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The Portuguese ambassador to China, Paulo Nascimento, said that businesspeople who understand Portuguese were still waiting for more specific information about the merger of Macau and Hengqin.
He said on the sidelines of a global talent forum hosted by the China-Asean Greater Bay Area Cooperation Centre in Macau on May 11. “Businesses and businessmen here and elsewhere are going to look into conditions to evaluate whether they are going to commit themselves, for instance, the judicial framework – what kind of law is going to be applied?” He said that the fact that Macau and the mainland had distinct legal systems would make it more difficult to reach agreements. “It’s a wait-and-see approach in the sense that we should not make any rush decisions or positions without understanding what is at stake,” he said.
The only region in China where casinos are permitted to operate legally is Macau, which has a totally different economic foundation than the Pearl River Delta industrial hubs of Dongguan, Huizhou, Foshan, and Zhuhai as well as the global financial powerhouse of Hong Kong. According to official data, the gaming and junket industries contributed 352 billion patacas at their height in 2014, accounting for up to 90% of Macau’s GNP in the early 2010s.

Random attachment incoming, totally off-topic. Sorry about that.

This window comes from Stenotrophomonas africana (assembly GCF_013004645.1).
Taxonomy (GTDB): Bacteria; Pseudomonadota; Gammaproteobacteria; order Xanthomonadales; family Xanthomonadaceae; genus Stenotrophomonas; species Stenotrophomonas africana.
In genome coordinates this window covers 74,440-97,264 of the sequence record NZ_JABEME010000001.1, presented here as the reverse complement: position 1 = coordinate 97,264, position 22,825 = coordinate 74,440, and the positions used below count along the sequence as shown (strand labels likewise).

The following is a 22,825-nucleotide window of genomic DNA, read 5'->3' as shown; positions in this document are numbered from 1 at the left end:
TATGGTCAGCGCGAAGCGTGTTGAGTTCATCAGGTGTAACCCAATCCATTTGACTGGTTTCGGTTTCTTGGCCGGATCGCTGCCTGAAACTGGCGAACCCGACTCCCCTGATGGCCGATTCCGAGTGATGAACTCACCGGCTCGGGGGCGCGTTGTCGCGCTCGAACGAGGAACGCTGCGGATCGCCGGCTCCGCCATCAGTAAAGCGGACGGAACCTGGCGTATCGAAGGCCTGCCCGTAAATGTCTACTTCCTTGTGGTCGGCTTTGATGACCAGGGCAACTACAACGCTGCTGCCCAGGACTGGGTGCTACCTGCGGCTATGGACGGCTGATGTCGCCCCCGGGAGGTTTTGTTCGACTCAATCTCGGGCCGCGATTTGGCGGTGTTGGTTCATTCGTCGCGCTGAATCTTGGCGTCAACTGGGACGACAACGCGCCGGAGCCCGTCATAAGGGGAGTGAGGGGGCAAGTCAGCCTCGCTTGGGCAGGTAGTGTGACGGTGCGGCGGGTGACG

Despite being severely affected by the Covid-19 epidemic, it nonetheless contributed 42.8 billion patacas ($5.3 billion) or around 25% of Macau’s GDP in 2017. Additionally, it contributed 20% of the city’s employment.
The Hengqin cooperation zone is intended to advance high-end manufacturing, traditional Chinese medicine, and scientific and technical research as a part of efforts to diversify the economy.
According to Lao Keng Chong, head of the Macau Innovation Development Association, “overall, Macau has been well prepared to diversify its economy in terms of policy planning and making, as well as in concrete actions.”
Lao said that while “the effect is not obvious at this stage,” the merger of Macau and Hengqin will serve as a role model for businesses to utilize Macau as their administrative hub and Hengqin as their industrial hinterland.